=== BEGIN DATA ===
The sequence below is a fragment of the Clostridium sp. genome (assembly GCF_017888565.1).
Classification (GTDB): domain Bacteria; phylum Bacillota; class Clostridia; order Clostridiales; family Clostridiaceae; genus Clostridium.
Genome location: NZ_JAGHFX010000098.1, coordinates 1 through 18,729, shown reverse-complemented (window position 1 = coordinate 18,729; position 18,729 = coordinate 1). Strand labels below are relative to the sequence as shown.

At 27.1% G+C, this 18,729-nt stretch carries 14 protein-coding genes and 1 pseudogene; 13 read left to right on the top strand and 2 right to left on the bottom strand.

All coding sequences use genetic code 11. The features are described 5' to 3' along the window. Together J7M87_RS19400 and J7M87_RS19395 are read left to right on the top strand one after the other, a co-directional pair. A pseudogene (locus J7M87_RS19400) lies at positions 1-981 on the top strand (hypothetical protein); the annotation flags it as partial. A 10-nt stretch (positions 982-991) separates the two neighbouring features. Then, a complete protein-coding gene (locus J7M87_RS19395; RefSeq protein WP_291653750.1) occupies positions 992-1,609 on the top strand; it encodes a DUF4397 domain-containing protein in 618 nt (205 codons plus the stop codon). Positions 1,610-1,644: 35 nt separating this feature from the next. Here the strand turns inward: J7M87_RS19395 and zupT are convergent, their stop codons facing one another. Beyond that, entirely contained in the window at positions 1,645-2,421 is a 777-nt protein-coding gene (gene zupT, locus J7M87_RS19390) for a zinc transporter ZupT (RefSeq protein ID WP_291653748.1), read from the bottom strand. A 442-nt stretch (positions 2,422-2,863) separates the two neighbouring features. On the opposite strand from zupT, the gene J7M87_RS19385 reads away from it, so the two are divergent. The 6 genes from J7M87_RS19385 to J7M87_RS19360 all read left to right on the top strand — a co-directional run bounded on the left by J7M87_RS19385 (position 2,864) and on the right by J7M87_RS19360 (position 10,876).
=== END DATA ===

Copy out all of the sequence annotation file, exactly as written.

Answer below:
The sequence below is a fragment of the Clostridium sp. genome (assembly GCF_017888565.1).
Classification (GTDB): domain Bacteria; phylum Bacillota; class Clostridia; order Clostridiales; family Clostridiaceae; genus Clostridium.
Genome location: NZ_JAGHFX010000098.1, coordinates 1 through 18,729, shown reverse-complemented (window position 1 = coordinate 18,729; position 18,729 = coordinate 1). Strand labels below are relative to the sequence as shown.

At 27.1% G+C, this 18,729-nt stretch carries 14 protein-coding genes and 1 pseudogene; 13 read left to right on the top strand and 2 right to left on the bottom strand.

All coding sequences use genetic code 11. The features are described 5' to 3' along the window. Together J7M87_RS19400 and J7M87_RS19395 are read left to right on the top strand one after the other, a co-directional pair. A pseudogene (locus J7M87_RS19400) lies at positions 1-981 on the top strand (hypothetical protein); the annotation flags it as partial. A 10-nt stretch (positions 982-991) separates the two neighbouring features. Then, a complete protein-coding gene (locus J7M87_RS19395; RefSeq protein WP_291653750.1) occupies positions 992-1,609 on the top strand; it encodes a DUF4397 domain-containing protein in 618 nt (205 codons plus the stop codon). Positions 1,610-1,644: 35 nt separating this feature from the next. Here the strand turns inward: J7M87_RS19395 and zupT are convergent, their stop codons facing one another. Beyond that, entirely contained in the window at positions 1,645-2,421 is a 777-nt protein-coding gene (gene zupT, locus J7M87_RS19390) for a zinc transporter ZupT (RefSeq protein ID WP_291653748.1), read from the bottom strand. A 442-nt stretch (positions 2,422-2,863) separates the two neighbouring features. On the opposite strand from zupT, the gene J7M87_RS19385 reads away from it, so the two are divergent. The 6 genes from J7M87_RS19385 to J7M87_RS19360 all read left to right on the top strand — a co-directional run bounded on the left by J7M87_RS19385 (position 2,864) and on the right by J7M87_RS19360 (position 10,876).